The holidays can be a stressful and disruptive time, especially if you plan to visit family. Enjoying time with relatives is important to you, but you may dread being around a certain people, or being hounded or nagged. You don’t want this to ruin your celebration.
With family, there is no way you can completely avoid situations that make you feel upset or horribly awkward. But there are 8 ways to approach them with more of your calm and self-confidence intact.
1) Understand Your Body’s Role in the Stress Experience
Your body’s natural stress response is the first thing you must deal with before you even face a relative. Your body’s natural defense system will unleash an array of hormones to prepare your for fight or flight. Your heart will pound, and your stomach may do flip-flops as your digestive system shuts down. You may feel your knees tremble, your hands may turn cold, your jaw will set and your muscles will tense, even before you enter a situation that is trouble for you. Being able to keep a cool head when this happens is the first thing to do.
2) Calm Yourself First
You can expect to feel strong emotions when dealing with behavior or people who upset you. Prepare a mantra to steady your focus and prevent your feelings from taking over your mind. That’s what “Keep Calm and Carry On” is all about. Take a deep breath. Feel the tension in your neck and shoulders, and let it go and relax. This helps reset your metabolism for you to react calmly instead of getting swept into the craziness.
3) Choose How You Want to Act
If you don’t want to get into a yelling match, or you want to avoid an uncomfortable situation, decide to make it happen. Accept yourself and honor your own wishes. Accept your relatives the way they are too. You can’t change what other people say and do. But you can change your response, and you can choose your own actions. If you find yourself getting pushed to a breaking point, stop, take a breath, and find a way to buffer yourself from the situation.
4) Find Buffer Zones For Yourself
Sometimes you may really need 15 or 20 minutes away from everyone, in a quiet place to collect your thoughts. It’s okay to excuse yourself for some air, to run an errand, to walk the dog, or “go look in the car for something.”
Another option – bring some green tea or black tea. A cup of black tea can reduce the stress hormones in your system by 47%, according to a study in the Journal of Psychopharmacology. You can even share it with another family member who may appreciate a quiet teatime.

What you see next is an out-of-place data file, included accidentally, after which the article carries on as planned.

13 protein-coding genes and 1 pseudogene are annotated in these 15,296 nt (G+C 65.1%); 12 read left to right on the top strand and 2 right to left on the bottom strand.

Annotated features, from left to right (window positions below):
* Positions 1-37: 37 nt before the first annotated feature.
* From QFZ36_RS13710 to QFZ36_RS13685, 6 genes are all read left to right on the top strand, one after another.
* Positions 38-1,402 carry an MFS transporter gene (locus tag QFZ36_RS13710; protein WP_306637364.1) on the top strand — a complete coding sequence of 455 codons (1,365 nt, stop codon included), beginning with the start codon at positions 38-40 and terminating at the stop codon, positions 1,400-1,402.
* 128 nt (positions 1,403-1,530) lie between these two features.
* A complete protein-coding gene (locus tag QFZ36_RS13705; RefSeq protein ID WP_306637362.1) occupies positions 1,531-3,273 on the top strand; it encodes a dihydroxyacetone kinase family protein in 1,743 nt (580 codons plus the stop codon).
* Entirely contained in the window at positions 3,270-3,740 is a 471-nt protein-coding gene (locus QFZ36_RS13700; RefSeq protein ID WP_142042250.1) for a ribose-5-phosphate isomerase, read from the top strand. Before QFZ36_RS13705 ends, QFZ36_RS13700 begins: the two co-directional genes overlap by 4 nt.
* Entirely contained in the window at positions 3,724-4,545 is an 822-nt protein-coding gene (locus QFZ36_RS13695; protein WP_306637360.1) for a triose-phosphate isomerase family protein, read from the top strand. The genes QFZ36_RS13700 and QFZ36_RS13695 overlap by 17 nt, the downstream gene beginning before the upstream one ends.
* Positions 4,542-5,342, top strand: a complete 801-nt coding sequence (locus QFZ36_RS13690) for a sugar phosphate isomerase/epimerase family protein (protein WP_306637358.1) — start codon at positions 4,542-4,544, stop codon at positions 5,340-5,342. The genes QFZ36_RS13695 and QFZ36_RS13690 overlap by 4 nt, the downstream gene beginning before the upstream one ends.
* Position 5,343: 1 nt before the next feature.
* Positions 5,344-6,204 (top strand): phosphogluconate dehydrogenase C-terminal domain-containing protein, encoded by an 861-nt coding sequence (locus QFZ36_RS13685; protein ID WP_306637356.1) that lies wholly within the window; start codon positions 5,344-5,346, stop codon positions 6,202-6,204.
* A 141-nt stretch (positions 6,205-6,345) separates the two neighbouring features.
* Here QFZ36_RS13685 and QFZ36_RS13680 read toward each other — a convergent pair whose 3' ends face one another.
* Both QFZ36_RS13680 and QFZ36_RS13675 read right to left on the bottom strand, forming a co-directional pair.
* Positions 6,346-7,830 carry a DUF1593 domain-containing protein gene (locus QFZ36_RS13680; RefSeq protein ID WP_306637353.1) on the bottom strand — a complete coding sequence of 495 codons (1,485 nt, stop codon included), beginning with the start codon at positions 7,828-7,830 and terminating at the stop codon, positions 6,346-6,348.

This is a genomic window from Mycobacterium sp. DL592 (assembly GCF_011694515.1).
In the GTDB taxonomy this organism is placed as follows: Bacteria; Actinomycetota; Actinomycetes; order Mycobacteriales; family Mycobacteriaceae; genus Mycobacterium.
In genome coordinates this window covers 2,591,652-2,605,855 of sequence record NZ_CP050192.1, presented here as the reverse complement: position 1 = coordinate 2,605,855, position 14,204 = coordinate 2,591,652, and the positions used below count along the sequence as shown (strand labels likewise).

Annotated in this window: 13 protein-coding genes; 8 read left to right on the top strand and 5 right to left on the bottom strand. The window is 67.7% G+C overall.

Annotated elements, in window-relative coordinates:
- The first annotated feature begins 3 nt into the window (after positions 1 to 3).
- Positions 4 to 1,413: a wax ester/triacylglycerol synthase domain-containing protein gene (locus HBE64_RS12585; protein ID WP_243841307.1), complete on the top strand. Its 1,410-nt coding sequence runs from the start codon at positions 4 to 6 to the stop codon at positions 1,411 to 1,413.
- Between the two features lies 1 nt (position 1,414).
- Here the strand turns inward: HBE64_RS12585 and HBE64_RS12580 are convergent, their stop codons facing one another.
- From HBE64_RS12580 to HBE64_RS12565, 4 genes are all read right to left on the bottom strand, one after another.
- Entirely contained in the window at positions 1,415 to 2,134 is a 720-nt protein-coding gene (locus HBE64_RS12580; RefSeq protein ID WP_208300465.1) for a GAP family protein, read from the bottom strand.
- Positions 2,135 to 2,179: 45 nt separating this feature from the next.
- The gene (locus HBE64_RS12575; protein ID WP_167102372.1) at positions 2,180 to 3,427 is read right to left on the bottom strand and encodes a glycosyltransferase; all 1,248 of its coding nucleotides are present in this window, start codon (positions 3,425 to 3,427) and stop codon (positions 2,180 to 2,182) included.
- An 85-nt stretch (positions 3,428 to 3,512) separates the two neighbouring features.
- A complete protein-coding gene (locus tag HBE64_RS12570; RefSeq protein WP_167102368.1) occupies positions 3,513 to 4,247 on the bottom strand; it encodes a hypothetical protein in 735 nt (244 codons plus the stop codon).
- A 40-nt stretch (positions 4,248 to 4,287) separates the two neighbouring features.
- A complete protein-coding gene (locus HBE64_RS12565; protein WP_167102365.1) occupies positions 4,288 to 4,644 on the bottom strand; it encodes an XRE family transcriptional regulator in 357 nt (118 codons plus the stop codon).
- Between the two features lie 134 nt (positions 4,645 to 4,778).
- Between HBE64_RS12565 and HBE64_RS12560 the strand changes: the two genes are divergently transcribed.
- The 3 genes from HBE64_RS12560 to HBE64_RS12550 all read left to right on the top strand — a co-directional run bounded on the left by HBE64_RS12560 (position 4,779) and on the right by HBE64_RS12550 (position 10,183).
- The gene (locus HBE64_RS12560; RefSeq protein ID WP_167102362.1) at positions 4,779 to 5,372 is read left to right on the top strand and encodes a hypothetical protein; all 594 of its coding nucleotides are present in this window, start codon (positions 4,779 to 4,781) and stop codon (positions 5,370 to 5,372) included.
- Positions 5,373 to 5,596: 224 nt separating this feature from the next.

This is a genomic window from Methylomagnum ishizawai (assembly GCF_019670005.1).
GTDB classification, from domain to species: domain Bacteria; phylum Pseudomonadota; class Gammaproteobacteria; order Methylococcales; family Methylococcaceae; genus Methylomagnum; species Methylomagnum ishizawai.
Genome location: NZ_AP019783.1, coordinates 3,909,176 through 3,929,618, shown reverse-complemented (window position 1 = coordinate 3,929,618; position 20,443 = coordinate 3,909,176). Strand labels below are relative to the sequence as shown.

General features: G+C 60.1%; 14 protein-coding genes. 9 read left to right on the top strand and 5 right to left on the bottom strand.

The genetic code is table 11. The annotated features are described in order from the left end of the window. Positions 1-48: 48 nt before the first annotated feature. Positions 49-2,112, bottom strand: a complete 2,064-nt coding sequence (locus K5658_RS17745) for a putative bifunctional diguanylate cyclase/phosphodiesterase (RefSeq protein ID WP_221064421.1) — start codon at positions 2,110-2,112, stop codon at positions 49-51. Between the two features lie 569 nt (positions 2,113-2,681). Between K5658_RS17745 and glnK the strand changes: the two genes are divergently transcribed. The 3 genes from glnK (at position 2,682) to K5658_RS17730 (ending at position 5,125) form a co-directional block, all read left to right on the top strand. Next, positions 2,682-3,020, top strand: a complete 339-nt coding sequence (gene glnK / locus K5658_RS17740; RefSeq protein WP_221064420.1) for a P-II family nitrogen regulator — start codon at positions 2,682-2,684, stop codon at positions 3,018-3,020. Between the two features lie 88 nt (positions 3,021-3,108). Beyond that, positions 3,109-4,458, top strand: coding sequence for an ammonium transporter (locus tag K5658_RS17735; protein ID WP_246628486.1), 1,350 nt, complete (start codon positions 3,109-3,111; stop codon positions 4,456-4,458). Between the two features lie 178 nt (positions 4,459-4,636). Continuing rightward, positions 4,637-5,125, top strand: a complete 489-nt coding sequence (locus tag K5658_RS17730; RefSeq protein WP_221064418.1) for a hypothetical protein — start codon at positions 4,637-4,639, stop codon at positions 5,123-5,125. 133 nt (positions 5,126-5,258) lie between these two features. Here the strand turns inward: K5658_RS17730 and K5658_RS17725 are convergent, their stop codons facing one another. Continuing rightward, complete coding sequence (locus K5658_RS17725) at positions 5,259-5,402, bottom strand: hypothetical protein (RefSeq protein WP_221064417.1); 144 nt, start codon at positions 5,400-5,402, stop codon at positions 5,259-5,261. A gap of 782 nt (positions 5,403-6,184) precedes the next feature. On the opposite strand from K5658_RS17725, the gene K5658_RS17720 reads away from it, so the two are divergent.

Give yourself a job. You can bring favorite coffee beans and a grinder, or a snack to prepare, arrange artfully on a tray, and get busy making something to offer around when you’re ready.
5) Deflect the Negative with Something Positive
No matter what unwanted behavior comes your way, you can always bring something upbeat to the situation. Do you feel bad when a relative seems to ignore you? Do you wince when family members criticize each other? Do you cringe anticipating a big wet kiss from Grandma and the smothering hug? If you plan ahead,you can offer her outstretched arms some flowers or a small gift bag. Say “Great to see you too,Grandma. Hey look, I brought you a little something…” Or you can break the ice to warm up a relationship with a simple: “I wanted to share something from our town with you.”For every criticism you hear, you can make a positive remark or compliment.
6) Acknowledge Concerns
A family member may want to bring up an issue, and you may not want to go along. It’s okay if you don’t want to discuss an issue at a family gathering. Acknowledge the issue or the comment. Tell the relative that you’ve heard what he or she said. Offer another time to talk about it if it’s something you want to discuss later on.
You can say a phrase like: “This isn’t something I can get into during our visit – so let’s talk about it a few days after we’re back home.”
7) Enlist An Ally or Two
To avoid some tough spots, you may want to get help from a trusted relative or spouse. You may be able to anticipate a certain confrontation is likely. Your mom or dad may harp on an issue that’s a sore point. Your sibling may keep after you or your partner to help with something like setting up their computer. Or one of your relatives may be ready to latch on and talk your ear off. Work out a sign with your ally ahead of time that you’d like help out of trouble. One of you can then intervene: “So sorry to interrupt. Hey can I talk to you for a second?”
You can have a rule for the day: “You know, I told Pat not to fix anyone else’s computer until mine’s done.”
8) Choose Positive Experiences and an Attitude of Gratitude
Remember that you can respect each person, and be polite without having to actually get along with everyone. It’s okay to like whomever you like, and choose to spend more time with the people you feel most comfortable with.
Take time to look for the positive things happening around you, and be grateful for them. In the end, you’ll have a happier time and maybe even build some new fond memories of your visit with your family.
We are here for you at Mount Vernon Family Therapy in Alexandria, VA
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